However, autonomous adaptation involving on-farm options alone will be insufficient to counter climate change and insufficient to achieve SDG 2 (zero hunger). Autonomous adaptation is when farmers, fishers, and pastoralists make largely self-directed changes to cope with weather extremes and changes, and with reduced water availability. Instead, we need to greatly increase planned adaptation actions.
Why planned adaptation is important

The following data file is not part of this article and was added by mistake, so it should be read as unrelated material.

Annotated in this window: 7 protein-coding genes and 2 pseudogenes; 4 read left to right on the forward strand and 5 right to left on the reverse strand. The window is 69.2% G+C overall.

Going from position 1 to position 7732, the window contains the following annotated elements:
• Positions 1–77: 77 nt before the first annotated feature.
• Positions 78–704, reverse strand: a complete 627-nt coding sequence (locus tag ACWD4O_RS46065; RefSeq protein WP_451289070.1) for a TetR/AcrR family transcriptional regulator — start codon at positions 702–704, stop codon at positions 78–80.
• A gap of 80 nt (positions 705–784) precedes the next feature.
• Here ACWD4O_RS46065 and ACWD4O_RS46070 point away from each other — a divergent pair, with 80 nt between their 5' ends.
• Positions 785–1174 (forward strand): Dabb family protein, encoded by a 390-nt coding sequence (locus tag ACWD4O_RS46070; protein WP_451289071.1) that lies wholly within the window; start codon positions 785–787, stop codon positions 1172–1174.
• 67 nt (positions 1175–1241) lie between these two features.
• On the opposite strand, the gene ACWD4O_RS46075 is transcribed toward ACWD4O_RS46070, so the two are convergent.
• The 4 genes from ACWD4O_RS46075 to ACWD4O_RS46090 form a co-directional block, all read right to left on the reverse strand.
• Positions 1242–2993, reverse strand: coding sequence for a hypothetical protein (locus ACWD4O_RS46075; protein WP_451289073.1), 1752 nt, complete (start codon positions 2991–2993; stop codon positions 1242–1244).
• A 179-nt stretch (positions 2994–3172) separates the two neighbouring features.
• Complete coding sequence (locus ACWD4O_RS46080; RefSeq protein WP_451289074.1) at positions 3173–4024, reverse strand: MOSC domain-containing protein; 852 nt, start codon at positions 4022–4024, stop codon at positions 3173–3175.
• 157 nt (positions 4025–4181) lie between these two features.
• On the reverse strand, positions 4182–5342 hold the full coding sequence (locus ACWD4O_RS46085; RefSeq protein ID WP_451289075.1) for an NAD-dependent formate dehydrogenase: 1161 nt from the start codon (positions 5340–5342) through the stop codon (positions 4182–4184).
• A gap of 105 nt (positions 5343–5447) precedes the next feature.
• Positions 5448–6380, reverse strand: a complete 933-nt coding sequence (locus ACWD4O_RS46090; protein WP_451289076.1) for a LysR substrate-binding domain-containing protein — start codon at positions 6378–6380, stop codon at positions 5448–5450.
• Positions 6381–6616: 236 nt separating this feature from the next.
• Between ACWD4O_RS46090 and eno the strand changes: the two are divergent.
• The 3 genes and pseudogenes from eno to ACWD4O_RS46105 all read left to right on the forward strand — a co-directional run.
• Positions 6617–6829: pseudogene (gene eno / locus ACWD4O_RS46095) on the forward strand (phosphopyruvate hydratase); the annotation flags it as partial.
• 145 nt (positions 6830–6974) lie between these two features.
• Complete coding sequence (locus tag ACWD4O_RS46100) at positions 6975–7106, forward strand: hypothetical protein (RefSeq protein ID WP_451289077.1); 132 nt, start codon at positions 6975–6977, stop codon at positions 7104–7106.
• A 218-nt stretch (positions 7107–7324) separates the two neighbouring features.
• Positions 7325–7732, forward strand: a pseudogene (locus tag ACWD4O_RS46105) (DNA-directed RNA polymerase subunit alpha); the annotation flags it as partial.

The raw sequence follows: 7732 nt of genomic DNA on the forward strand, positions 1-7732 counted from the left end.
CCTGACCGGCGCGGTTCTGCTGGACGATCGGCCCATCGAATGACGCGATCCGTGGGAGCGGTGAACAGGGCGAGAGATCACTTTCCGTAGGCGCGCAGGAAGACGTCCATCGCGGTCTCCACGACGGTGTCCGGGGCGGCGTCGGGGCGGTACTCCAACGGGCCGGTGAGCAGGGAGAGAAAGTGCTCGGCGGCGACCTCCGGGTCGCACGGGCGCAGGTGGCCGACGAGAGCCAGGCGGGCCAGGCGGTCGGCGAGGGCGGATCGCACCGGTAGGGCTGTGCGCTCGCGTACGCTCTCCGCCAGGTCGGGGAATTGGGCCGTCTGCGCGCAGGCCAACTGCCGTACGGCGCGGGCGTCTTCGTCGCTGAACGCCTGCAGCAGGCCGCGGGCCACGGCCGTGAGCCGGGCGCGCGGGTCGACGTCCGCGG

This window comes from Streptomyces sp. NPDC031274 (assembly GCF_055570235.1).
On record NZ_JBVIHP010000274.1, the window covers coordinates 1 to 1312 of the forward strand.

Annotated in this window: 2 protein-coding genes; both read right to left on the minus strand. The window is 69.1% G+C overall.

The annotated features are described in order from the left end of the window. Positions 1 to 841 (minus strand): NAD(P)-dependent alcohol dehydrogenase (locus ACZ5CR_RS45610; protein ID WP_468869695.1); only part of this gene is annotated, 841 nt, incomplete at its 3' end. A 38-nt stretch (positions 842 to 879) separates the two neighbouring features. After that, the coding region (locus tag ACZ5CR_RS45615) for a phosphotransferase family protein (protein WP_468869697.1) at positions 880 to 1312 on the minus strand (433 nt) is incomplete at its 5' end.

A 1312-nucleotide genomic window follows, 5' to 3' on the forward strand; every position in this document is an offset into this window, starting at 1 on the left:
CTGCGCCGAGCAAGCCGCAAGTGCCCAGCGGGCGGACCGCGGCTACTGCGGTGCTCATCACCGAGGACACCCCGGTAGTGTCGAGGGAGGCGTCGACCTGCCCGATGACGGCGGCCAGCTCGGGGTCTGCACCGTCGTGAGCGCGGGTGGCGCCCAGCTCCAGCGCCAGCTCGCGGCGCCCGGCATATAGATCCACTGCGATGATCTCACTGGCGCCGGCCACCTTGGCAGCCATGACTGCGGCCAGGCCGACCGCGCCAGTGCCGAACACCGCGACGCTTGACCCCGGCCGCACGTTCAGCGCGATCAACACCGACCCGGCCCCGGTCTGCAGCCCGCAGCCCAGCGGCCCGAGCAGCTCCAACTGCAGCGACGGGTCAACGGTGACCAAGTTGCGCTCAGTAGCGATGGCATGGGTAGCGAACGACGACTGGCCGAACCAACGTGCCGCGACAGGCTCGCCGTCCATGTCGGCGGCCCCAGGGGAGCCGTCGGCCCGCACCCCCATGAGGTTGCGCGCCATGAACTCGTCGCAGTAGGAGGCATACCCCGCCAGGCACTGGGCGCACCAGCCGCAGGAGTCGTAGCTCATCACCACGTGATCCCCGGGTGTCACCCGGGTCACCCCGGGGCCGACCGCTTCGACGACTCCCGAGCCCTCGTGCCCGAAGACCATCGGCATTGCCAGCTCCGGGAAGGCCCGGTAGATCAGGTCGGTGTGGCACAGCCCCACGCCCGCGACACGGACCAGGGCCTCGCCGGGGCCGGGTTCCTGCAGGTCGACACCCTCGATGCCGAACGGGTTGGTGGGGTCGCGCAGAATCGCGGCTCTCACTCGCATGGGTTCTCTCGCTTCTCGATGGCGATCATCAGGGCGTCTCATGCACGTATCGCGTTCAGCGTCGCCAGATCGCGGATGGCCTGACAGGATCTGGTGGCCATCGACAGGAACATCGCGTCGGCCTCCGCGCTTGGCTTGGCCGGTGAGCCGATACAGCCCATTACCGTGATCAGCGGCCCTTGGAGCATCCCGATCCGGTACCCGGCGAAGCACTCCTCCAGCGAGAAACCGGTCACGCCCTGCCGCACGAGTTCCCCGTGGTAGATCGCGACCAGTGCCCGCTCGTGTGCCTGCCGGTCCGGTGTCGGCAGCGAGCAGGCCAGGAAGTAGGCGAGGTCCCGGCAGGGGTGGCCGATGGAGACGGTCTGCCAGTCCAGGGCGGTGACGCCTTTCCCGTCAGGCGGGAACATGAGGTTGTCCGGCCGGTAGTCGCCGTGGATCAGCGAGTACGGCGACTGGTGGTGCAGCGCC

Planned adaptation includes incentivizing the above on-farm options through policies and actions at other levels, but also goes far beyond an only on-farm focus to a diverse spectrum of actions. This is demonstrated in Table 5.17 in the Assessment Report, which lists the adaptation responses to extreme events of floods and droughts. Extreme events are increasing, causing substantial damage to agriculture. For example, in West Africa, warming has increased heat and rainfall extremes, and reduced yields by 10-20% for millet, and by 5-15% for sorghum. As the report notes, “[e]xtreme weather events not only cause substantial direct economic damage (high confidence), but also reduce economic growth in the short-term (year of, and year after event) (high confidence) as well as in the long-term (up to 15 years after the event) (medium confidence), with more severe impacts in developing than in industrialized economies (high confidence).” Thus, planned adaptation is critically important. As Table 5.17 shows, this can involve (i) anticipatory resilience building, (ii) increasing absorptive capacity, and/or (iii) developing adaptive capacity.